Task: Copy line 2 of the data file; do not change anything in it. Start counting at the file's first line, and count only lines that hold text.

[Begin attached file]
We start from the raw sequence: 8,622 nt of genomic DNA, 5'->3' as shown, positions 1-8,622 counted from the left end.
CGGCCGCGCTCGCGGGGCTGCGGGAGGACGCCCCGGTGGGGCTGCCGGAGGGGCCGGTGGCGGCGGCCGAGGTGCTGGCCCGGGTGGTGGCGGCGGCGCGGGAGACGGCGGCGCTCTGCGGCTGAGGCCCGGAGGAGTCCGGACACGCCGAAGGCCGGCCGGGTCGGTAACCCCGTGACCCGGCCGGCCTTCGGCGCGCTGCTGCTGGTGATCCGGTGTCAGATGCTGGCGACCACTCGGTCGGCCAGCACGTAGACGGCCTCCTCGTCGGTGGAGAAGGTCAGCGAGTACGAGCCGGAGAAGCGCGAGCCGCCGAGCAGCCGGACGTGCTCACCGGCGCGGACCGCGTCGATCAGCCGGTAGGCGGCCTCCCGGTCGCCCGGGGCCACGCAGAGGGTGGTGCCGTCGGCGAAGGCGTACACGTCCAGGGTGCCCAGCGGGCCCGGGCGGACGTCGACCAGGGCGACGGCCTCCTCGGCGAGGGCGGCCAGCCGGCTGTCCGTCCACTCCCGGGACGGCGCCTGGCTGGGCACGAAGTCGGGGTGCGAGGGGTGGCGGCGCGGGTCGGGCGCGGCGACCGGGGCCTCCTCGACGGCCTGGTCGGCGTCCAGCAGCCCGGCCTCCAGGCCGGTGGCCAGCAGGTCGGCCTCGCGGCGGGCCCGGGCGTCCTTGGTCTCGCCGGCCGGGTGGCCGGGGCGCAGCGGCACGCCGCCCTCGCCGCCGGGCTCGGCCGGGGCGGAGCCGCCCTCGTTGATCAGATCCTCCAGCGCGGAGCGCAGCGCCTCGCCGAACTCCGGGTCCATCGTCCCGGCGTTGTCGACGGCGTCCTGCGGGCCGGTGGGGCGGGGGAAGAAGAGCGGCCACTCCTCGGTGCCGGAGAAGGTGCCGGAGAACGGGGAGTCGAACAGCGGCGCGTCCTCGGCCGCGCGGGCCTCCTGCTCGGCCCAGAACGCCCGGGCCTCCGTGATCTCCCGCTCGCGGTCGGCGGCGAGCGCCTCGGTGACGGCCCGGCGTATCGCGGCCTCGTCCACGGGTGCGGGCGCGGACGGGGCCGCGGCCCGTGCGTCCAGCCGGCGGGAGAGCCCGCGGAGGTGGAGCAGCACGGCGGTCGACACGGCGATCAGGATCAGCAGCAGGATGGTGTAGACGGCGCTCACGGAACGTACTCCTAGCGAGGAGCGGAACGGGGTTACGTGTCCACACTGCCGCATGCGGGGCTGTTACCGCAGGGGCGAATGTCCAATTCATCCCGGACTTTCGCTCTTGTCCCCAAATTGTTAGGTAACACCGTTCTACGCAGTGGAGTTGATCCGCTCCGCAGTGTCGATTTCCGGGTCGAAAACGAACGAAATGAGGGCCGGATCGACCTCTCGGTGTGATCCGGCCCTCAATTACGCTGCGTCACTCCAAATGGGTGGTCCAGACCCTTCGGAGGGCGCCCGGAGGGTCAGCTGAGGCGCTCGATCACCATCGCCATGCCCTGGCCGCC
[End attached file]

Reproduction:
CGGCCGCGCTCGCGGGGCTGCGGGAGGACGCCCCGGTGGGGCTGCCGGAGGGGCCGGTGGCGGCGGCCGAGGTGCTGGCCCGGGTGGTGGCGGCGGCGCGGGAGACGGCGGCGCTCTGCGGCTGAGGCCCGGAGGAGTCCGGACACGCCGAAGGCCGGCCGGGTCGGTAACCCCGTGACCCGGCCGGCCTTCGGCGCGCTGCTGCTGGTGATCCGGTGTCAGATGCTGGCGACCACTCGGTCGGCCAGCACGTAGACGGCCTCCTCGTCGGTGGAGAAGGTCAGCGAGTACGAGCCGGAGAAGCGCGAGCCGCCGAGCAGCCGGACGTGCTCACCGGCGCGGACCGCGTCGATCAGCCGGTAGGCGGCCTCCCGGTCGCCCGGGGCCACGCAGAGGGTGGTGCCGTCGGCGAAGGCGTACACGTCCAGGGTGCCCAGCGGGCCCGGGCGGACGTCGACCAGGGCGACGGCCTCCTCGGCGAGGGCGGCCAGCCGGCTGTCCGTCCACTCCCGGGACGGCGCCTGGCTGGGCACGAAGTCGGGGTGCGAGGGGTGGCGGCGCGGGTCGGGCGCGGCGACCGGGGCCTCCTCGACGGCCTGGTCGGCGTCCAGCAGCCCGGCCTCCAGGCCGGTGGCCAGCAGGTCGGCCTCGCGGCGGGCCCGGGCGTCCTTGGTCTCGCCGGCCGGGTGGCCGGGGCGCAGCGGCACGCCGCCCTCGCCGCCGGGCTCGGCCGGGGCGGAGCCGCCCTCGTTGATCAGATCCTCCAGCGCGGAGCGCAGCGCCTCGCCGAACTCCGGGTCCATCGTCCCGGCGTTGTCGACGGCGTCCTGCGGGCCGGTGGGGCGGGGGAAGAAGAGCGGCCACTCCTCGGTGCCGGAGAAGGTGCCGGAGAACGGGGAGTCGAACAGCGGCGCGTCCTCGGCCGCGCGGGCCTCCTGCTCGGCCCAGAACGCCCGGGCCTCCGTGATCTCCCGCTCGCGGTCGGCGGCGAGCGCCTCGGTGACGGCCCGGCGTATCGCGGCCTCGTCCACGGGTGCGGGCGCGGACGGGGCCGCGGCCCGTGCGTCCAGCCGGCGGGAGAGCCCGCGGAGGTGGAGCAGCACGGCGGTCGACACGGCGATCAGGATCAGCAGCAGGATGGTGTAGACGGCGCTCACGGAACGTACTCCTAGCGAGGAGCGGAACGGGGTTACGTGTCCACACTGCCGCATGCGGGGCTGTTACCGCAGGGGCGAATGTCCAATTCATCCCGGACTTTCGCTCTTGTCCCCAAATTGTTAGGTAACACCGTTCTACGCAGTGGAGTTGATCCGCTCCGCAGTGTCGATTTCCGGGTCGAAAACGAACGAAATGAGGGCCGGATCGACCTCTCGGTGTGATCCGGCCCTCAATTACGCTGCGTCACTCCAAATGGGTGGTCCAGACCCTTCGGAGGGCGCCCGGAGGGTCAGCTGAGGCGCTCGATCACCATCGCCATGCCCTGGCCGCC